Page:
Oklahoma FFA Chapters Volunteer to Build Feral Hog Trap Gates for Assoc. of Conservation DistrictsFri, 22 Sep 2017 12:01:38 CDT
Every conservation district office across the state of Oklahoma will now have feral hog traps to be made available to landowners in their conservation districts thanks to the help of numerous FFA Chapters across the state of Oklahoma.
In April, the Oklahoma Department of Agriculture, Food, and Forestry (ODAFF) Wildlife Services partnered with the Oklahoma Conservation Commission (OCC), the Oklahoma Association of Conservation Districts (OACD) to provide feral swine traps to all 85 districts.
The project began when Wildlife Services presented 11 hog traps to conservation districts across the state during a feral hog trap demonstration at the Campaign for Conservation at the Capitol. Due to a tremendous response, ODAFF agreed to make traps available to all conservation districts.
Ft. Gibson, Tecumseh, Blair, Cordell, Drummond, Yukon, Carney, and Blackwell FFA Chapters each welded 10 head gates for feral swine traps and Porter FFA Chapter welded 20 gates to aid with the ongoing efforts to control the feral swine population in the state.
The head gates were paid for by a combination of sponsorships and fees collected from the captive feral swine hunting licenses as part of the Feral Swine Control act, Additionally, Oklahoma Soybean Check-Off sponsored fifty of the 100 trap gates.
In addition to the welded head gates, each conservation district is receiving monetary assistance for the remaining trap supplies.
The feral swine are lured into the six or eight-panel trap by bait (usually corn) and trapped in the pen after triggering the trip wire which drops the gate. A variety of techniques are used by Wildlife Services to manage feral swine, but trapping is considered one of the most effective methods in states like Oklahoma with high feral swine populations because of the ability to eliminate multiple hogs at one time. Last year, Wildlife Services eliminated 11,206 feral swine in Oklahoma and is on track to exceed that number in 2017.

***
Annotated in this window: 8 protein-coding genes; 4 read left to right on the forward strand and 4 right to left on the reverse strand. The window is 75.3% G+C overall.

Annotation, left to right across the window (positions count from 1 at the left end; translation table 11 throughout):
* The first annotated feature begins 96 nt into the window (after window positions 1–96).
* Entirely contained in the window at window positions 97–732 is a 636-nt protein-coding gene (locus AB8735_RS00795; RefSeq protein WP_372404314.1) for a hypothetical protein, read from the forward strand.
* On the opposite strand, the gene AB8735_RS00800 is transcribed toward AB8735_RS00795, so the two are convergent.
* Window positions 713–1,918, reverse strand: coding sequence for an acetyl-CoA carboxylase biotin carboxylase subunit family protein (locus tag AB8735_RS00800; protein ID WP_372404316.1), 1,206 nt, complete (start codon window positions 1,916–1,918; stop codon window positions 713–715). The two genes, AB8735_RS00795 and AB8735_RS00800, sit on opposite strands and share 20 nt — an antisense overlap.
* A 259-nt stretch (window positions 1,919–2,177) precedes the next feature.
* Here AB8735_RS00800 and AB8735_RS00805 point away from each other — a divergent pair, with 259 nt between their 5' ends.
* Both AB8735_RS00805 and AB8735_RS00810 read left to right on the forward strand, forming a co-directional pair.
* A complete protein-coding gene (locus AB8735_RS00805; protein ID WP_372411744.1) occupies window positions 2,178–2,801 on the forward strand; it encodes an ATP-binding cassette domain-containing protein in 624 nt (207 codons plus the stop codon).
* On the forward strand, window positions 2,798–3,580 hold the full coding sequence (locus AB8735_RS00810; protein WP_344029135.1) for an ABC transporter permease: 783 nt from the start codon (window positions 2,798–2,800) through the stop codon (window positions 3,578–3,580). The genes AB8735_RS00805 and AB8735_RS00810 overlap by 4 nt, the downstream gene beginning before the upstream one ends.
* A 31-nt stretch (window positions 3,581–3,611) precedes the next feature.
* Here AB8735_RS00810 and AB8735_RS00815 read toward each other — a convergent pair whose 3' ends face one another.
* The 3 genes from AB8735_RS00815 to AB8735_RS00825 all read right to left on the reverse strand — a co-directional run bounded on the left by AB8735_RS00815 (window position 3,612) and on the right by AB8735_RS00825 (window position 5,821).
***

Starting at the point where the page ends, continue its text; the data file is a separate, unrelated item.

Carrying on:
Feral swine are an invasive species that cause more than $1.5 billion annually in damage and management costs nationwide according to USDA. Elimination of feral swine is of special interest to the conservation districts because feral hogs’ rooting and wallowing activity is proven to increase erosion, especially in wetlands and along waterways. Large groups of feral swine are responsible for contaminating water sources through deposition of fecal material in concentrated areas which results in an increased risk for disease among humans, wildlife, and livestock.
The traps will be made available to landowners by their conservation districts. To contact your local conservation district office, click here.
Source - Oklahoma Department of Agriculture, Food, and Forestry
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